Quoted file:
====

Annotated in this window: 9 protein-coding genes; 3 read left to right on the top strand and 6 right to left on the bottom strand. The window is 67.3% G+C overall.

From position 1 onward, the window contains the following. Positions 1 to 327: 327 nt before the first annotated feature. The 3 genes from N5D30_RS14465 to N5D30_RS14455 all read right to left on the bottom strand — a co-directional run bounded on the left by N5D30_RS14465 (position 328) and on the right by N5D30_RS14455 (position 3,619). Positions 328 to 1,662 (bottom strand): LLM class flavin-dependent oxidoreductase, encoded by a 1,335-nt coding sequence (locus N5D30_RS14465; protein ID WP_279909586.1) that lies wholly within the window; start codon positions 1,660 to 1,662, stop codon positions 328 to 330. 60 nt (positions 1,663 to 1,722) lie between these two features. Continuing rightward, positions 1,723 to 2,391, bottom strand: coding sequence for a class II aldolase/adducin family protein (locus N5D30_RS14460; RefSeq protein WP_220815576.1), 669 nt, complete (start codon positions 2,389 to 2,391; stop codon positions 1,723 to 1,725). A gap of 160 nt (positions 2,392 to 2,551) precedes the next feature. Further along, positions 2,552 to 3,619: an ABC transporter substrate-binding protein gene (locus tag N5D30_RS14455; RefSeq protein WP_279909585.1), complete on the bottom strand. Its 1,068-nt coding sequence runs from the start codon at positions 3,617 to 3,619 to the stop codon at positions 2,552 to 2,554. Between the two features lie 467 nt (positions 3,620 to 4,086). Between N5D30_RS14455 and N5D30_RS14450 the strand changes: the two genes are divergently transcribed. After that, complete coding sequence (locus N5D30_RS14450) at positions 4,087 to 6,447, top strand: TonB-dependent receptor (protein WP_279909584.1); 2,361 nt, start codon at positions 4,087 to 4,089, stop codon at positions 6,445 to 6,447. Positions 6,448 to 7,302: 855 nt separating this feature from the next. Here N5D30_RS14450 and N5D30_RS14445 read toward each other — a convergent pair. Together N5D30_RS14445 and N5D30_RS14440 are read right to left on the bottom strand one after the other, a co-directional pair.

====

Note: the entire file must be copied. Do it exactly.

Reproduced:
Annotated in this window: 9 protein-coding genes; 3 read left to right on the top strand and 6 right to left on the bottom strand. The window is 67.3% G+C overall.

From position 1 onward, the window contains the following. Positions 1 to 327: 327 nt before the first annotated feature. The 3 genes from N5D30_RS14465 to N5D30_RS14455 all read right to left on the bottom strand — a co-directional run bounded on the left by N5D30_RS14465 (position 328) and on the right by N5D30_RS14455 (position 3,619). Positions 328 to 1,662 (bottom strand): LLM class flavin-dependent oxidoreductase, encoded by a 1,335-nt coding sequence (locus N5D30_RS14465; protein ID WP_279909586.1) that lies wholly within the window; start codon positions 1,660 to 1,662, stop codon positions 328 to 330. 60 nt (positions 1,663 to 1,722) lie between these two features. Continuing rightward, positions 1,723 to 2,391, bottom strand: coding sequence for a class II aldolase/adducin family protein (locus N5D30_RS14460; RefSeq protein WP_220815576.1), 669 nt, complete (start codon positions 2,389 to 2,391; stop codon positions 1,723 to 1,725). A gap of 160 nt (positions 2,392 to 2,551) precedes the next feature. Further along, positions 2,552 to 3,619: an ABC transporter substrate-binding protein gene (locus tag N5D30_RS14455; RefSeq protein WP_279909585.1), complete on the bottom strand. Its 1,068-nt coding sequence runs from the start codon at positions 3,617 to 3,619 to the stop codon at positions 2,552 to 2,554. Between the two features lie 467 nt (positions 3,620 to 4,086). Between N5D30_RS14455 and N5D30_RS14450 the strand changes: the two genes are divergently transcribed. After that, complete coding sequence (locus N5D30_RS14450) at positions 4,087 to 6,447, top strand: TonB-dependent receptor (protein WP_279909584.1); 2,361 nt, start codon at positions 4,087 to 4,089, stop codon at positions 6,445 to 6,447. Positions 6,448 to 7,302: 855 nt separating this feature from the next. Here N5D30_RS14450 and N5D30_RS14445 read toward each other — a convergent pair. Together N5D30_RS14445 and N5D30_RS14440 are read right to left on the bottom strand one after the other, a co-directional pair.